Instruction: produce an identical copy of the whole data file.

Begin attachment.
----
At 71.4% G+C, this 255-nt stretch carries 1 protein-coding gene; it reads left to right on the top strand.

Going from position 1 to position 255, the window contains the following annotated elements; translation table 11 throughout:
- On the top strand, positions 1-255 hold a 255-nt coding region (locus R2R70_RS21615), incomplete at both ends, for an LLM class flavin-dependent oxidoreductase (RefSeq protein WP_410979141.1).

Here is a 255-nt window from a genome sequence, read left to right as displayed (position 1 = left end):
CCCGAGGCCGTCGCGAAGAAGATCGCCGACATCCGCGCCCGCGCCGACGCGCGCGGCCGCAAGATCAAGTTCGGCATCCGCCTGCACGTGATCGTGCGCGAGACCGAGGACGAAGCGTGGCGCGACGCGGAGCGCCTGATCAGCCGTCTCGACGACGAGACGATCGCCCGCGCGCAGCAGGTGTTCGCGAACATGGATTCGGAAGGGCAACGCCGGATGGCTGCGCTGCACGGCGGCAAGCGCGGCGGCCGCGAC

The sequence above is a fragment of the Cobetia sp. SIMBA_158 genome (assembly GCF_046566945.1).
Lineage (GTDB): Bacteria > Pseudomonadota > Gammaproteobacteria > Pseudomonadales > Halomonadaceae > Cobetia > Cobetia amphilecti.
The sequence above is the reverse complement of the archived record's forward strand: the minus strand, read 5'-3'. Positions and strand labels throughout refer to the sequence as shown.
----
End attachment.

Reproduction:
At 71.4% G+C, this 255-nt stretch carries 1 protein-coding gene; it reads left to right on the top strand.

Going from position 1 to position 255, the window contains the following annotated elements; translation table 11 throughout:
- On the top strand, positions 1-255 hold a 255-nt coding region (locus R2R70_RS21615), incomplete at both ends, for an LLM class flavin-dependent oxidoreductase (RefSeq protein WP_410979141.1).

Here is a 255-nt window from a genome sequence, read left to right as displayed (position 1 = left end):
CCCGAGGCCGTCGCGAAGAAGATCGCCGACATCCGCGCCCGCGCCGACGCGCGCGGCCGCAAGATCAAGTTCGGCATCCGCCTGCACGTGATCGTGCGCGAGACCGAGGACGAAGCGTGGCGCGACGCGGAGCGCCTGATCAGCCGTCTCGACGACGAGACGATCGCCCGCGCGCAGCAGGTGTTCGCGAACATGGATTCGGAAGGGCAACGCCGGATGGCTGCGCTGCACGGCGGCAAGCGCGGCGGCCGCGAC

The sequence above is a fragment of the Cobetia sp. SIMBA_158 genome (assembly GCF_046566945.1).
Lineage (GTDB): Bacteria > Pseudomonadota > Gammaproteobacteria > Pseudomonadales > Halomonadaceae > Cobetia > Cobetia amphilecti.
The sequence above is the reverse complement of the archived record's forward strand: the minus strand, read 5'-3'. Positions and strand labels throughout refer to the sequence as shown.